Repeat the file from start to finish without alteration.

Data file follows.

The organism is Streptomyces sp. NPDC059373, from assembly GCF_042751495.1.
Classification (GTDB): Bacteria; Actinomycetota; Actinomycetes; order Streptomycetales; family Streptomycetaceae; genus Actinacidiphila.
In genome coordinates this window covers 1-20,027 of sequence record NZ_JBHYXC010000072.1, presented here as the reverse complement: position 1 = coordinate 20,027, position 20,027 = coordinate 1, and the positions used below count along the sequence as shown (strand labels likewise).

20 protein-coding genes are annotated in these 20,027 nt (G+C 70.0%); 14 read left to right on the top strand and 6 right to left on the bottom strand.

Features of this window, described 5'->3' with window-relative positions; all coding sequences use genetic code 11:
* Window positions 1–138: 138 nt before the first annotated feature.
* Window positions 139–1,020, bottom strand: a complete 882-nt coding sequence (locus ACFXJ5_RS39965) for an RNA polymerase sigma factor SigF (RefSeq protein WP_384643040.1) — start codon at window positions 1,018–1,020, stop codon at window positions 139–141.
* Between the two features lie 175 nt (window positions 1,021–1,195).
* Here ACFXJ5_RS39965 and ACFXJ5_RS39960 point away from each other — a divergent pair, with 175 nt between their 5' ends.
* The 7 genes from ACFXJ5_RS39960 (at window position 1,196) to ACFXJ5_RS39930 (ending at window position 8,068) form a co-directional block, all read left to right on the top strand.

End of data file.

The organism is Streptomyces sp. NPDC059373, from assembly GCF_042751495.1.
Classification (GTDB): Bacteria; Actinomycetota; Actinomycetes; order Streptomycetales; family Streptomycetaceae; genus Actinacidiphila.
In genome coordinates this window covers 1-20,027 of sequence record NZ_JBHYXC010000072.1, presented here as the reverse complement: position 1 = coordinate 20,027, position 20,027 = coordinate 1, and the positions used below count along the sequence as shown (strand labels likewise).

20 protein-coding genes are annotated in these 20,027 nt (G+C 70.0%); 14 read left to right on the top strand and 6 right to left on the bottom strand.

Features of this window, described 5'->3' with window-relative positions; all coding sequences use genetic code 11:
* Window positions 1–138: 138 nt before the first annotated feature.
* Window positions 139–1,020, bottom strand: a complete 882-nt coding sequence (locus ACFXJ5_RS39965) for an RNA polymerase sigma factor SigF (RefSeq protein WP_384643040.1) — start codon at window positions 1,018–1,020, stop codon at window positions 139–141.
* Between the two features lie 175 nt (window positions 1,021–1,195).
* Here ACFXJ5_RS39965 and ACFXJ5_RS39960 point away from each other — a divergent pair, with 175 nt between their 5' ends.
* The 7 genes from ACFXJ5_RS39960 (at window position 1,196) to ACFXJ5_RS39930 (ending at window position 8,068) form a co-directional block, all read left to right on the top strand.